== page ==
Traditional irrigated grassland at Het Lankheet (Source: KIEN, 2021).
Intangible Heritage to Strengthen Local Water Management


  • Jet Bakels Dutch Research Centre for Intangible Cultural Heritage (KIEN)
  • Chantal Bisschop Centre for Agrarian History (CAG)




Can intangible cultural heritage (ICH) help to reduce biodiversity loss and and water shortages related to climate change? Can it contribute to managing water shortages and surpluses on a local level? This article argues that some useful forms of intangible, “living” heritage offer valuable knowledge and practices that can serve as adaptive strategies in a changing environment. Binding practitioners to a specific place and to each other and connecting past and future generations, ICH can bring local knowledge and experience into the work field. The examples introduced here include grassland irrigation, water milling and hedge-laying: all used in the past, replaced by new inventions (e.g. fertilizers, new techniques for grinding grains and barbed wire taking the place of hedges respectively), and reintroduced because of their potential role in water management and ability to help create a climate-robust landscape. The valuable insights and practices of “citizen scientists” using these traditional techniques are too often overlooked by policy makers and academics.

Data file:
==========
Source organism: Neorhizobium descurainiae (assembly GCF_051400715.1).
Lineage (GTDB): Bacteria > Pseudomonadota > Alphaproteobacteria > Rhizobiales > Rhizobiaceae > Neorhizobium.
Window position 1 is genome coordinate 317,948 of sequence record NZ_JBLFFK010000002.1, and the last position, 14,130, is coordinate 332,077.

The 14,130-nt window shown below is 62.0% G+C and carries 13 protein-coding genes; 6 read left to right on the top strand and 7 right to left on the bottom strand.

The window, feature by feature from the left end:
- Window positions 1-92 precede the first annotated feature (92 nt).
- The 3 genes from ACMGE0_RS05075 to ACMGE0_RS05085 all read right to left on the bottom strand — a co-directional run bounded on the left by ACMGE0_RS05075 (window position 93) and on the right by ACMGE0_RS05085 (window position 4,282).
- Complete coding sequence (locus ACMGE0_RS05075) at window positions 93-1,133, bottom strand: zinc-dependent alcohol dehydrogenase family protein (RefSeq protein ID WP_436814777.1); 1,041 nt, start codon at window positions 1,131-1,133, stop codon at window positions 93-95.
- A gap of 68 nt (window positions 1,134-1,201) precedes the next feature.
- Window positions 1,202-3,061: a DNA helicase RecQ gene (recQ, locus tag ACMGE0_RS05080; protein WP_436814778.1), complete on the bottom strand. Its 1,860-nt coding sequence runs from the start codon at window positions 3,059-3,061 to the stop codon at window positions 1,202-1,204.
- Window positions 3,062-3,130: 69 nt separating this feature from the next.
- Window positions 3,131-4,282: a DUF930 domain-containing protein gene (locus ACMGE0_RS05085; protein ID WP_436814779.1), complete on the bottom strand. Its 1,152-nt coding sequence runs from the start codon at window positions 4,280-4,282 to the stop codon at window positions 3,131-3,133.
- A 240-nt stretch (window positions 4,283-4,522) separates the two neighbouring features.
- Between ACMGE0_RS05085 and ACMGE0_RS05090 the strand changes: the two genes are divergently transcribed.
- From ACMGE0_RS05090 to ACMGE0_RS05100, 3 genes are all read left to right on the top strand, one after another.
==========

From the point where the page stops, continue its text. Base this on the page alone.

How to Cite

Bakels, J., & Bisschop, C. (2023). Intangible Heritage to Strengthen Local Water Management. Blue Papers, 2(2).





challenges, concepts and new approaches

Author Biographies

Jet Bakels, Dutch Research Centre for Intangible Cultural Heritage (KIEN)

Dr. Jet Bakels is an anthropologist, specializing in intangible cultural heritage related to sustainability. She wrote her PhD thesis on the role and meaning of the tiger in Indonesia (“Het Verbond met de Tijger” (The Pact with the Tiger), Leiden University, CNWS: 2000). She has worked for various museum institutions and scientific organizations as a researcher on the cultural view of nature and wild and domesticated animals. Currently, she is working as a scientific researcher for the Dutch Centre for Intangible Cultural Heritage (Kenniscentrum Immaterieel Erfgoed Nederland/KIEN;, where she is investigating the value (and undervaluing) of local knowledge and practices, and the way in which ICH can contribute to developing a sustainable relationship with our natural heritage and help combat the results of climate change.

Chantal Bisschop, Centre for Agrarian History (CAG)

Dr. Chantal Bisschop (1984) studied history at the University of Leuven (Belgium) and the Université François Rabelais in Tours (France). In 2012 she obtained a doctoral degree at the Interfaculty Centre for Agrarian History, University of Leuven, with a PhD thesis on “When Agriculture and Rurality No Longer Coincide: The Rural Guilds, Flanders, 1950–1990.” Chantal has been a staff member at the Centre for Agrarian History (CAG; since 2012. She is concentrating on researching and safeguarding the intangible cultural heritage of agriculture, food and rural life in a profound and renewed way. She is helping heritage communities with recognizing, identifying and transmitting intangible heritage. She is designing tailor-made safeguarding trajectories with the themes of animal traditions, culinary cultures and agricultural practices, with special attention to sustainability.


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